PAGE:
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Serendipity: Think Like a Geek to Foster Financial Sustainability

Living by a budget can help give you peace of mind and prevent crises from pushing goals out of reach.

When your computer goes blank, geeks become gods, and when a financial meltdown becomes an iceberg, financial nerds are necessary. At the moment, most of us crave financial sustainability. But what is it? It’s a plan that allows households peace of mind — some sense of ongoing security in a hyper-chaotic financial world.

Karen Telleen-Lawton

We’ve grown accustomed to considering environmental sustainability. In the natural world, a few drought years or an occasional flood year can be accommodated. Trees may be stressed by drought; a few may succumb to beetles. Annual flowers will be fewer in number, but their seeds will nestle safely in the ground, awaiting the next wet winter. In a flood year, some young sprouts growing in the flood plain may die, and insects may be washed away. But recovery — reaching the goal of producing the next generation — is achieved because the native plants and animals have evolved with their habitat to withstand a wide variety of circumstances.

In parallel with environmental sustainability, financial sustainability is one in which a few small crises — or a substantial one — don’t push our goals permanently out of reach. Every household wants to survive, but it requires assembling a budget — and sticking with it. At times such as ours, a budget is soothingly boring.

Financial sustainability requires a spending plan consistent with a lower standard of living than you think you deserve or can afford. It isn’t stretched around a mortgage so large that you end up sleepless in your dream house. A financially sustainable plan is one that budgets for insurance, medical expenses, education, retirement, and for the occasional and inevitable downtown before it eyes expensive vacations or even eating out. Financial sustainability sometimes requires determining whether our needs are actually wants.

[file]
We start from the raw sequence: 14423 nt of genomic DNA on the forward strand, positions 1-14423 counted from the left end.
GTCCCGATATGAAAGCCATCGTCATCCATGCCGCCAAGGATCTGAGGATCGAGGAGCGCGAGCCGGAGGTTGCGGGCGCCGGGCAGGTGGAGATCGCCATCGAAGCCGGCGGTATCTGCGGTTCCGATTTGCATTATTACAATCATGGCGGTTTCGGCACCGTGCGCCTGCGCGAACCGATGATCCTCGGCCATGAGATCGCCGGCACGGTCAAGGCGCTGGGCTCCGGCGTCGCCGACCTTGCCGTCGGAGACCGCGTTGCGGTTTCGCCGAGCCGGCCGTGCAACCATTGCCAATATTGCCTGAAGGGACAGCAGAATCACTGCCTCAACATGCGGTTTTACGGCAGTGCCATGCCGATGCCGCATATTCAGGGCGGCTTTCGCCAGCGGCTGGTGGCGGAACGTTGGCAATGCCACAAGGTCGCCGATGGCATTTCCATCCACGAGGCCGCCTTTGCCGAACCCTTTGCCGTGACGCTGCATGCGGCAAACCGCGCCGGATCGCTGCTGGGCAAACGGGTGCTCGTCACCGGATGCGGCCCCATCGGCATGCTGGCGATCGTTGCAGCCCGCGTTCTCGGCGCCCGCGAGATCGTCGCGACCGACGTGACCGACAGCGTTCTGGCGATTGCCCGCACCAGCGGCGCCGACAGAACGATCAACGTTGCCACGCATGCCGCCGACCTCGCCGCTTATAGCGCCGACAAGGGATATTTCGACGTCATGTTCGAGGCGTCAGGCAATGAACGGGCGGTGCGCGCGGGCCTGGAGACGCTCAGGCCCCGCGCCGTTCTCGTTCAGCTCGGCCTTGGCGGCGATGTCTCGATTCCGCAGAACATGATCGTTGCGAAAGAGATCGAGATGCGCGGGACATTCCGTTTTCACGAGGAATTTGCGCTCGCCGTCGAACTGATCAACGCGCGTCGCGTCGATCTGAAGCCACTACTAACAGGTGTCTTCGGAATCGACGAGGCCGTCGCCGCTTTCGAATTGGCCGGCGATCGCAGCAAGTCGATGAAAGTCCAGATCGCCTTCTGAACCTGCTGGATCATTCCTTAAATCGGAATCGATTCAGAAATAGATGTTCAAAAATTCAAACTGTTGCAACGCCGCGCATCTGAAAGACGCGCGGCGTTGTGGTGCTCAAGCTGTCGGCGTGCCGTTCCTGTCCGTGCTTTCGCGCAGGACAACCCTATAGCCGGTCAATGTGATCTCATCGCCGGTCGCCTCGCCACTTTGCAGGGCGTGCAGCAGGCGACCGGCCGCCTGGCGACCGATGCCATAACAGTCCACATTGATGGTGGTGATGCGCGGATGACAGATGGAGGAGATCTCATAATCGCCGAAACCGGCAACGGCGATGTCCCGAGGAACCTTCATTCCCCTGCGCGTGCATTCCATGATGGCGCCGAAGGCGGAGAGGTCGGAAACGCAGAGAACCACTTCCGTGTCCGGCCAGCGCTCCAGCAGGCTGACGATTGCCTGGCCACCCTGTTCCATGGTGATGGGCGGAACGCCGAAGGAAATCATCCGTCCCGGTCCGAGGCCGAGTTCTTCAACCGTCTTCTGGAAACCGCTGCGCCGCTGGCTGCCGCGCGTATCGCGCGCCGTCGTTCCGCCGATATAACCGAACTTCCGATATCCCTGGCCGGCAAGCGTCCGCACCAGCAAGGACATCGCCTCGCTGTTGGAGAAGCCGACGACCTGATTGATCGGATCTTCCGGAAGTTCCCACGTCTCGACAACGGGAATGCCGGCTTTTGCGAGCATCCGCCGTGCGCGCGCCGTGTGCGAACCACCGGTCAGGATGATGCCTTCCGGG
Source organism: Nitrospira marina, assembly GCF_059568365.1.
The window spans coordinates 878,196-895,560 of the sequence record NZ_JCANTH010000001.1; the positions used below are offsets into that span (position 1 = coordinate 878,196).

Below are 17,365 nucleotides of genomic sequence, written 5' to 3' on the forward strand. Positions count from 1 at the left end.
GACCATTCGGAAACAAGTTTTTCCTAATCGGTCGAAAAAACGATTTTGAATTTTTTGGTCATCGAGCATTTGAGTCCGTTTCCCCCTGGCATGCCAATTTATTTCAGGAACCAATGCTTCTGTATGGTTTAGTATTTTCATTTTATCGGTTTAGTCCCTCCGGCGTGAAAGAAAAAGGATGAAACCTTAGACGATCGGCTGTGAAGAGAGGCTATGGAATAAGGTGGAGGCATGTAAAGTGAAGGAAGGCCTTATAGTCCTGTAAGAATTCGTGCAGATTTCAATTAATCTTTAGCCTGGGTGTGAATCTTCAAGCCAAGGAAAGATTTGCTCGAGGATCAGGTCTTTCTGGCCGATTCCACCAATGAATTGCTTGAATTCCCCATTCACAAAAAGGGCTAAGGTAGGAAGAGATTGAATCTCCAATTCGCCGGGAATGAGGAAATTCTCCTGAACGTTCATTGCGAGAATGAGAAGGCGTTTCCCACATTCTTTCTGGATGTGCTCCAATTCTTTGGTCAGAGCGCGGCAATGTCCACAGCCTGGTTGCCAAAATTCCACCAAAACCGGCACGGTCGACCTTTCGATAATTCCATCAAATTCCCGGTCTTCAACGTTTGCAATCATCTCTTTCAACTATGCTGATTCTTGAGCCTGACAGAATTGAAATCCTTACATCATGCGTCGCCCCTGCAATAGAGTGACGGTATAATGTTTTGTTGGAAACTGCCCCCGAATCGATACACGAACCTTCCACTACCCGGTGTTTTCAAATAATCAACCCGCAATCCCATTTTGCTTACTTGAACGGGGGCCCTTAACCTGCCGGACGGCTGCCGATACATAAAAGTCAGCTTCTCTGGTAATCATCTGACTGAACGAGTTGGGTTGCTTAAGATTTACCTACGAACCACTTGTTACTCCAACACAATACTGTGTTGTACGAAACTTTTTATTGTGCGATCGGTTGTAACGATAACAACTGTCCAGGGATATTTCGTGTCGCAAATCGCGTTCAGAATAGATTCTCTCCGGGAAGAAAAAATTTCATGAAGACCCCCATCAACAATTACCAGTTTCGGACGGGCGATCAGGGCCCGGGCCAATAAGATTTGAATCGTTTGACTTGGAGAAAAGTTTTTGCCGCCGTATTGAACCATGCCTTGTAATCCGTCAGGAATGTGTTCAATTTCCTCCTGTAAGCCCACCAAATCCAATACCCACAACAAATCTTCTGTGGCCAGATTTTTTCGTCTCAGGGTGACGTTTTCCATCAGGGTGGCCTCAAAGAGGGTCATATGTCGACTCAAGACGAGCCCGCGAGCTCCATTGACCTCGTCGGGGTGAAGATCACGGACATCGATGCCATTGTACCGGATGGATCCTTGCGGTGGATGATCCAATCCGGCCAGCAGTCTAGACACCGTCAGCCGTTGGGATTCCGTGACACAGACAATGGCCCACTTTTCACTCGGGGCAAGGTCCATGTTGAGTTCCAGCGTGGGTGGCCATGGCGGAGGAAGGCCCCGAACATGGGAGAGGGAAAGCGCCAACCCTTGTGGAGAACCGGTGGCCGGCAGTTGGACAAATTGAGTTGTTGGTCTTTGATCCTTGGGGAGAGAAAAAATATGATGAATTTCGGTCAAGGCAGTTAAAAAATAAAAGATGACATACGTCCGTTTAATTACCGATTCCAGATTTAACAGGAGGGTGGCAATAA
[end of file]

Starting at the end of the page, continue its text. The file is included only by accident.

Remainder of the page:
As an engineering major who married another engineer, I suppose we were destined — or doomed — to live by a budget. We considered it a hobby to track how we spent money. Then again, perhaps we were influenced by Howard Ruff, whose How to Prosper in the Coming Bad Years (1979) modulated our otherwise optimistic attitudes.

When the messiness of life overtook our pristine plans, the budget often saved us from panicking. Sometimes it kept us from purchasing things our peers were buying but that didn’t seem prudent for us. Sometimes it allowed us to stretch on a home purchase because we knew which budget items we could control. It didn’t keep us from some stupid mistakes, but the budget provided a vision when we erred. 

In Santa Barbara as around the nation, family savings and retirement plans have been decimated. If this has happened to you, budgeting tools will still help. Panic is not among those tools. In the clear light of the morning, take a hard look at your expenses and design a subsistence budget. Hold fast to insurance and car (and home) maintenance while seeking help to renegotiate fixed expenses. Look for ways to pare down expenses. Think like a geek.

Santa Barbarans can seek help in the community’s temples, churches and mosque, as well as the community kitchens, Transition House and Legal Aid clinics, for starters. Even if you don’t have family or close friends you can rely on, you’re not alone. Seeking help will give you peace of mind, and that’s sustainable.

Karen Telleen-Lawton’s column is a mélange of observations supporting sustainability. Graze her writing and excerpts from Canyon Voices: the Nature of Rattlesnake Canyon at

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